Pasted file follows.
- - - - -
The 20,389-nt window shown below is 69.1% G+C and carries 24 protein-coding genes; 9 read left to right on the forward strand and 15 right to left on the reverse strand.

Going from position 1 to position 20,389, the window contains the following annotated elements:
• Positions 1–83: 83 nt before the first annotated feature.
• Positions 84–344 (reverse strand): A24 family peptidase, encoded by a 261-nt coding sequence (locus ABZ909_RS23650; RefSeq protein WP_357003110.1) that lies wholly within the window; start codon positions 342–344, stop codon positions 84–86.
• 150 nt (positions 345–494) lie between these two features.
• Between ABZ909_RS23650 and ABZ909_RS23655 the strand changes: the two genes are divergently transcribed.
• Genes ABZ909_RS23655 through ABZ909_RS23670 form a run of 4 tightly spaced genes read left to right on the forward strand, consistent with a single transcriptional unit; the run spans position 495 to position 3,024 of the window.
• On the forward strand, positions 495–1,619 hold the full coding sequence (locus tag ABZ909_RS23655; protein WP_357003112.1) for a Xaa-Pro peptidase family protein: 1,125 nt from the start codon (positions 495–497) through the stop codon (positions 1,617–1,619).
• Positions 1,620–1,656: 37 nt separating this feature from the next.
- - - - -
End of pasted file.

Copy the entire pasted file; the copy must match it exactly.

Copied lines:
The 20,389-nt window shown below is 69.1% G+C and carries 24 protein-coding genes; 9 read left to right on the forward strand and 15 right to left on the reverse strand.

Going from position 1 to position 20,389, the window contains the following annotated elements:
• Positions 1–83: 83 nt before the first annotated feature.
• Positions 84–344 (reverse strand): A24 family peptidase, encoded by a 261-nt coding sequence (locus ABZ909_RS23650; RefSeq protein WP_357003110.1) that lies wholly within the window; start codon positions 342–344, stop codon positions 84–86.
• 150 nt (positions 345–494) lie between these two features.
• Between ABZ909_RS23650 and ABZ909_RS23655 the strand changes: the two genes are divergently transcribed.
• Genes ABZ909_RS23655 through ABZ909_RS23670 form a run of 4 tightly spaced genes read left to right on the forward strand, consistent with a single transcriptional unit; the run spans position 495 to position 3,024 of the window.
• On the forward strand, positions 495–1,619 hold the full coding sequence (locus tag ABZ909_RS23655; protein WP_357003112.1) for a Xaa-Pro peptidase family protein: 1,125 nt from the start codon (positions 495–497) through the stop codon (positions 1,617–1,619).
• Positions 1,620–1,656: 37 nt separating this feature from the next.